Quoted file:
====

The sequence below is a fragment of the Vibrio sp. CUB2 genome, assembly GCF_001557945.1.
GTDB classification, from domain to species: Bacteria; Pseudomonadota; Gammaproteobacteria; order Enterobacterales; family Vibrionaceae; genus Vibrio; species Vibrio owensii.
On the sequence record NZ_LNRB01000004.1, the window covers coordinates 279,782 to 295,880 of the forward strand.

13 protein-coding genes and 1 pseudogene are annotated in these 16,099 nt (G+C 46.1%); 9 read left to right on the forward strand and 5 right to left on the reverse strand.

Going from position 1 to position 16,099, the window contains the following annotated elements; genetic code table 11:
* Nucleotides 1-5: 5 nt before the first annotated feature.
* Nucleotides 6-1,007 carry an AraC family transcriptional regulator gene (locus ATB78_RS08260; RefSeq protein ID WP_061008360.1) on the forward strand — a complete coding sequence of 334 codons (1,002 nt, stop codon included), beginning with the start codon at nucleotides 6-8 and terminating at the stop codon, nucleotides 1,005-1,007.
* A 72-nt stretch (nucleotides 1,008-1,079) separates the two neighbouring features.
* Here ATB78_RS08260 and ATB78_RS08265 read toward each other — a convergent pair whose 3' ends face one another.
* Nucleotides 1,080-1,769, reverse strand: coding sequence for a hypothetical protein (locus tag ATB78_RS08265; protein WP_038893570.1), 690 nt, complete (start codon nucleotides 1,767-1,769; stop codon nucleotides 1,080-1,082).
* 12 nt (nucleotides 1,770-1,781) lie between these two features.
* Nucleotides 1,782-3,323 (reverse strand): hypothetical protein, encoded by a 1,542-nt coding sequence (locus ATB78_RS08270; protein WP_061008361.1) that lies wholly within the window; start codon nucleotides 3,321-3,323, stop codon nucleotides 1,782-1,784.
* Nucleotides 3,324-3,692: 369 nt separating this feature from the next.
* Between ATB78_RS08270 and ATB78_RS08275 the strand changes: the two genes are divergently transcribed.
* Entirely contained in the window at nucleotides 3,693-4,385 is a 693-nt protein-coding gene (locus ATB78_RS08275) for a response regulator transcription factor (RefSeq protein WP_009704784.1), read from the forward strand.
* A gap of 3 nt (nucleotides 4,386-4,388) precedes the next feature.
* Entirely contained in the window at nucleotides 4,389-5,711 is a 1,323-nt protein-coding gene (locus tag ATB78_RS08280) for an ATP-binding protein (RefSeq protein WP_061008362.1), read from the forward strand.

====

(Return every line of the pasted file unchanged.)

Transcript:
The sequence below is a fragment of the Vibrio sp. CUB2 genome, assembly GCF_001557945.1.
GTDB classification, from domain to species: Bacteria; Pseudomonadota; Gammaproteobacteria; order Enterobacterales; family Vibrionaceae; genus Vibrio; species Vibrio owensii.
On the sequence record NZ_LNRB01000004.1, the window covers coordinates 279,782 to 295,880 of the forward strand.

13 protein-coding genes and 1 pseudogene are annotated in these 16,099 nt (G+C 46.1%); 9 read left to right on the forward strand and 5 right to left on the reverse strand.

Going from position 1 to position 16,099, the window contains the following annotated elements; genetic code table 11:
* Nucleotides 1-5: 5 nt before the first annotated feature.
* Nucleotides 6-1,007 carry an AraC family transcriptional regulator gene (locus ATB78_RS08260; RefSeq protein ID WP_061008360.1) on the forward strand — a complete coding sequence of 334 codons (1,002 nt, stop codon included), beginning with the start codon at nucleotides 6-8 and terminating at the stop codon, nucleotides 1,005-1,007.
* A 72-nt stretch (nucleotides 1,008-1,079) separates the two neighbouring features.
* Here ATB78_RS08260 and ATB78_RS08265 read toward each other — a convergent pair whose 3' ends face one another.
* Nucleotides 1,080-1,769, reverse strand: coding sequence for a hypothetical protein (locus tag ATB78_RS08265; protein WP_038893570.1), 690 nt, complete (start codon nucleotides 1,767-1,769; stop codon nucleotides 1,080-1,082).
* 12 nt (nucleotides 1,770-1,781) lie between these two features.
* Nucleotides 1,782-3,323 (reverse strand): hypothetical protein, encoded by a 1,542-nt coding sequence (locus ATB78_RS08270; protein WP_061008361.1) that lies wholly within the window; start codon nucleotides 3,321-3,323, stop codon nucleotides 1,782-1,784.
* Nucleotides 3,324-3,692: 369 nt separating this feature from the next.
* Between ATB78_RS08270 and ATB78_RS08275 the strand changes: the two genes are divergently transcribed.
* Entirely contained in the window at nucleotides 3,693-4,385 is a 693-nt protein-coding gene (locus ATB78_RS08275) for a response regulator transcription factor (RefSeq protein WP_009704784.1), read from the forward strand.
* A gap of 3 nt (nucleotides 4,386-4,388) precedes the next feature.
* Entirely contained in the window at nucleotides 4,389-5,711 is a 1,323-nt protein-coding gene (locus tag ATB78_RS08280) for an ATP-binding protein (RefSeq protein WP_061008362.1), read from the forward strand.